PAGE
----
Warning Systems and Prevention Techniques of Tsunamis
- Pages: 6
- Word count: 1254
- Category: Earthquakes Tsunami
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Tsunamis are series of ocean waves caused by underwater seismic activity or volcanic activity. Several countries all around the world are being affected by this type of natural disaster and even though usually small tsunamis do not cause much damage, the giant waves are a threat.
A tsunami while reaching the shore full of people. http://www.positivestart.org/images/china_2002_wave_350.jpgThe tsunami from December 2004 was generated by a 9.1 magnitude earthquake and its waves devastated the Indian Ocean region as well as some parts of South-East Asia causing the death of around 230,000 people. As tsunamis are a natural disaster, we cannot prevent them but we can use early warning systems and community preparedness to minimize the effects and destruction. In response to the 2004 disaster, the National Oceanic and Atmosphere Administration (NOAA) along with the United Nations Intergovernmental Oceanographic Commission began to cooperate and established Tsunami Warning Systems (TWS) in the areas of the world where the tsunami occurred, while the NOAA’s Pacific Tsunami Center and the Japan Meteorological Agency provided warnings to countries all over the world.
A Tsunami Warning System (TWS) is a system which is supposed to detect the tsunami and send out warnings to places that are in danger to prevent the loss of many human lives as well as loss of property. The TWS has a tsunami detecting network of sensors and an alarming system which provides time to evacuate the coastal areas and other areas that are in risk of being hit by the wave. The warning systems have sensors which pick up seismic waves and the earthquake is immediately detected by seismologists because the seismic waves travel with the speed of 14,400 km/h, which gives time for possible tsunami warning because the waves travel with the speed of 500-1000 km/h in open water. However, this system is unable to predict if the earthquake generated a significant tsunami and this way there are more false alarms than actual verified warnings. When the sensors detect an earthquake, they automatically send out signals and after observing the sea level height with shore-based tide gauges the existence of a tsunami is verified.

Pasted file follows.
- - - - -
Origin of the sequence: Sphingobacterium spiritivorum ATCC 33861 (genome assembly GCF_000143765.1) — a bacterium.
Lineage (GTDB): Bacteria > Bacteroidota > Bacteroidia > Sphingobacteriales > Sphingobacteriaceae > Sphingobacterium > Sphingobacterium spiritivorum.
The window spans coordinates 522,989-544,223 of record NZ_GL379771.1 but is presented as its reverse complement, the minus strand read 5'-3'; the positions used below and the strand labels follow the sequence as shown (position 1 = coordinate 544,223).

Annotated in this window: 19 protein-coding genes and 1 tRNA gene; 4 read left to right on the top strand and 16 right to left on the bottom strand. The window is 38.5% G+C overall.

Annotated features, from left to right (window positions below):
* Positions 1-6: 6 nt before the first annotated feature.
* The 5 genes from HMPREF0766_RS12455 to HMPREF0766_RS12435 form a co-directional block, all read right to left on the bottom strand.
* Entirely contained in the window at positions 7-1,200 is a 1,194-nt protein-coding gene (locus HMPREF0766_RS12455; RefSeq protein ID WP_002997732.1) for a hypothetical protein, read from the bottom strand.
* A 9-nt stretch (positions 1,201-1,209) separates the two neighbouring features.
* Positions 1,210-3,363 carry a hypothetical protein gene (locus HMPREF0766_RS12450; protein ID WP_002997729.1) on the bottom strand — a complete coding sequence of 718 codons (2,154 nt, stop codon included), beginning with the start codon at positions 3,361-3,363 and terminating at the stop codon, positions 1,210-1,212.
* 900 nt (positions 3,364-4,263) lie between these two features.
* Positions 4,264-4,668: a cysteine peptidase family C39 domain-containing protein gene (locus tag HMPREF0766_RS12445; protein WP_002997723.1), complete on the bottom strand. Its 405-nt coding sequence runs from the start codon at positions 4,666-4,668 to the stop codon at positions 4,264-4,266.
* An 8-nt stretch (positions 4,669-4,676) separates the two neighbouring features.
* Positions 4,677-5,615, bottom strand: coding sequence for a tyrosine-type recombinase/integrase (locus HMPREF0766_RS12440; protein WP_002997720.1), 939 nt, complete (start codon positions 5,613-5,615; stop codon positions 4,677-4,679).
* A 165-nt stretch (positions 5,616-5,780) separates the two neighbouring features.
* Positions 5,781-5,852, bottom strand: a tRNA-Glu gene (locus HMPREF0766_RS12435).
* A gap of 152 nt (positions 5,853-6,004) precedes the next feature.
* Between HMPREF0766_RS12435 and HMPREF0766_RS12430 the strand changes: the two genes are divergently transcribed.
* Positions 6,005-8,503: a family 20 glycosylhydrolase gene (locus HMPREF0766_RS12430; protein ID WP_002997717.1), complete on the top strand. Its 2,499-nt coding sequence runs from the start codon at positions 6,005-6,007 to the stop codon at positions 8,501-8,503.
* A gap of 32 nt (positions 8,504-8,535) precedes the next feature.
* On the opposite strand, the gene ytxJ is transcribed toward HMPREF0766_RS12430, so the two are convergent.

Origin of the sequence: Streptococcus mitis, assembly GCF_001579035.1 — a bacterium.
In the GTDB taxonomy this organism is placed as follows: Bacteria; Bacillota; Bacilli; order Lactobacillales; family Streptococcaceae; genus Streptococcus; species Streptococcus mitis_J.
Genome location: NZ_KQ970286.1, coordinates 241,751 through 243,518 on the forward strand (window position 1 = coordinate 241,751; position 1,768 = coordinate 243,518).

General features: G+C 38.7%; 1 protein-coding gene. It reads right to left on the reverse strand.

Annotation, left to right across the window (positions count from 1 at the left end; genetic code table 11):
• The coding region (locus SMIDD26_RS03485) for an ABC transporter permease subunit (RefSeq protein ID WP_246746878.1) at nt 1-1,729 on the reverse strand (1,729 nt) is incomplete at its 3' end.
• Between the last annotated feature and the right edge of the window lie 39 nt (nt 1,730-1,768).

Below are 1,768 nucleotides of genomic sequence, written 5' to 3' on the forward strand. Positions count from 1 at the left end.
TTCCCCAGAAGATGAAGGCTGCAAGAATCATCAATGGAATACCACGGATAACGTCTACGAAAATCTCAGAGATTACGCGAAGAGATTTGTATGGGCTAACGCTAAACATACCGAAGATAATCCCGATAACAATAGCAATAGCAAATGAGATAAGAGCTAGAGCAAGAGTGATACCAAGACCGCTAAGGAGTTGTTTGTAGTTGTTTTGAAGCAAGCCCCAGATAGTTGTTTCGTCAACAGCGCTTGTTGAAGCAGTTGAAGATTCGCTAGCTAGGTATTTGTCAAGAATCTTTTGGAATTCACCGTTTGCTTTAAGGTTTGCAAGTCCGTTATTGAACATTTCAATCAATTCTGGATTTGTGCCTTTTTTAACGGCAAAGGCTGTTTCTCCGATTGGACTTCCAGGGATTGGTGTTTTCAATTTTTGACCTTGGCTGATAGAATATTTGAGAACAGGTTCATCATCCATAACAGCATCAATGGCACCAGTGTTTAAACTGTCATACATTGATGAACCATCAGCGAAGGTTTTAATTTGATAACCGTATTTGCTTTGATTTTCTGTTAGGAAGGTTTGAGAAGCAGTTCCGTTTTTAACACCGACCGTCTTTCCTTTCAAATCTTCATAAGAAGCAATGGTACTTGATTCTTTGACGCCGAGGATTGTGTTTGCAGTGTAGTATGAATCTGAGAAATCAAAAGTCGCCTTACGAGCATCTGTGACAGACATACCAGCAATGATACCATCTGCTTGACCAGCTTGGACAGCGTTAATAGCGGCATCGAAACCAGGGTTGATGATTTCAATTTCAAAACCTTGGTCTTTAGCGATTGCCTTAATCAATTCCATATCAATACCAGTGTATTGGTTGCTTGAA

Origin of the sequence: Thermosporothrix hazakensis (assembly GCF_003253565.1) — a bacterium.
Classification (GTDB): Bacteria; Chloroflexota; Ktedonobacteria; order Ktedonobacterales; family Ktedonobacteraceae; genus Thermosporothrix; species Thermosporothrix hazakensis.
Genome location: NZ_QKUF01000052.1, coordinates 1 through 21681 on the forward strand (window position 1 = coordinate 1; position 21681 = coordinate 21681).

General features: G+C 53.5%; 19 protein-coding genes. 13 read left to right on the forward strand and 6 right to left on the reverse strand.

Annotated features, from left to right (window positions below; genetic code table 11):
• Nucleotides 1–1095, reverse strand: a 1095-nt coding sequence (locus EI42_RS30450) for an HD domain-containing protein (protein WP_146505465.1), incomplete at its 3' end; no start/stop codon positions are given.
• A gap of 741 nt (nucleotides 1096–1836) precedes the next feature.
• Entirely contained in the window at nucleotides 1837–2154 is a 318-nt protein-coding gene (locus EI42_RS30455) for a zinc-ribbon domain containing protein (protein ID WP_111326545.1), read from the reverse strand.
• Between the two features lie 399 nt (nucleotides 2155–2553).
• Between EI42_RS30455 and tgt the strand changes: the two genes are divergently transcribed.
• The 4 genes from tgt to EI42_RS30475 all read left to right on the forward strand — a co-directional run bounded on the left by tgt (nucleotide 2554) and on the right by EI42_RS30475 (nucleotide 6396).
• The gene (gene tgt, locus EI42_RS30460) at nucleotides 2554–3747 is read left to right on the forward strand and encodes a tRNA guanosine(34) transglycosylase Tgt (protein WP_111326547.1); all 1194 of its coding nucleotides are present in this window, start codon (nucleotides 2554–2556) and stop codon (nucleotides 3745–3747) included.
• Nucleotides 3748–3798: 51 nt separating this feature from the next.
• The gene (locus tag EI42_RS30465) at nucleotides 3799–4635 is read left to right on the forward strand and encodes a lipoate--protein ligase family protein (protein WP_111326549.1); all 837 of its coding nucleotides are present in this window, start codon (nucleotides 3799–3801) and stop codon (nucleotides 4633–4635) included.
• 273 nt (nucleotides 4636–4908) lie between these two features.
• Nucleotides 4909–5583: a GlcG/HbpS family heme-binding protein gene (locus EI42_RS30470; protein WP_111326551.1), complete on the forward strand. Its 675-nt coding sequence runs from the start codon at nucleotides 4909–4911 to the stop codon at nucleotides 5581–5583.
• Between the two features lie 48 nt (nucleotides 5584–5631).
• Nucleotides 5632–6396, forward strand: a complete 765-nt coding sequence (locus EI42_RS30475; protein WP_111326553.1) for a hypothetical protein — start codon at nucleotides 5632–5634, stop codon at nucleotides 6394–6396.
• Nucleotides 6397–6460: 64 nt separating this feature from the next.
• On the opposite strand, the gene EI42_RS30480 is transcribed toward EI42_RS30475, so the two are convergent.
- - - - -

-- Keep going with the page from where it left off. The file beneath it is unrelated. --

A diagram of how a tsunami is triggered by an earthquake. In order to be able limit losses and human victims caused by a tsunami, inhabitants of coasts must realize what is exposed to these attacks of waves and be aware of the threat and react to it appropriately. In order to do this there is a need for a tsunami early warning system. In the early 90’s two American organizations: National Oceanic and Atmospheric Administration (NOAA) and the Federal Emergency Agency FEMA have financed the project of creating a scenario of an earthquake in northern California and maps potentially flooded places of cities Eureka and the city of Crescent. The map they managed to create was emerged to show all threat and it was the first of its kind in the USA. It appoints receptive areas that are in danger of being flooded by a tsunami as well as areas that are exposed to seismic activity and landslips.
Presently NOAA polishes up a network of deep sea signaling stations which will pick up a tsunami signals and will report about them immediately. This project is called the Deep-Ocean Assessment and Reporting of Tsunamis (DART). The tsunami warning system consists of a network of seismographs that send the results of measurements as soon as possible to the warning center. Forthcoming signals are analyzed incessantly, if an earthquake takes a place, the program defines its localization (the geographic coordinates, its depth), its magnitude (amount of released energy) and initial parameters generated by the tsunami. If the energy of the potential tsunami surpasses a certain threshold, further modulations are made. The time for the tsunami to reach the closest sections of the coast is predicted and the height of the wave when reaching the shore is predicted.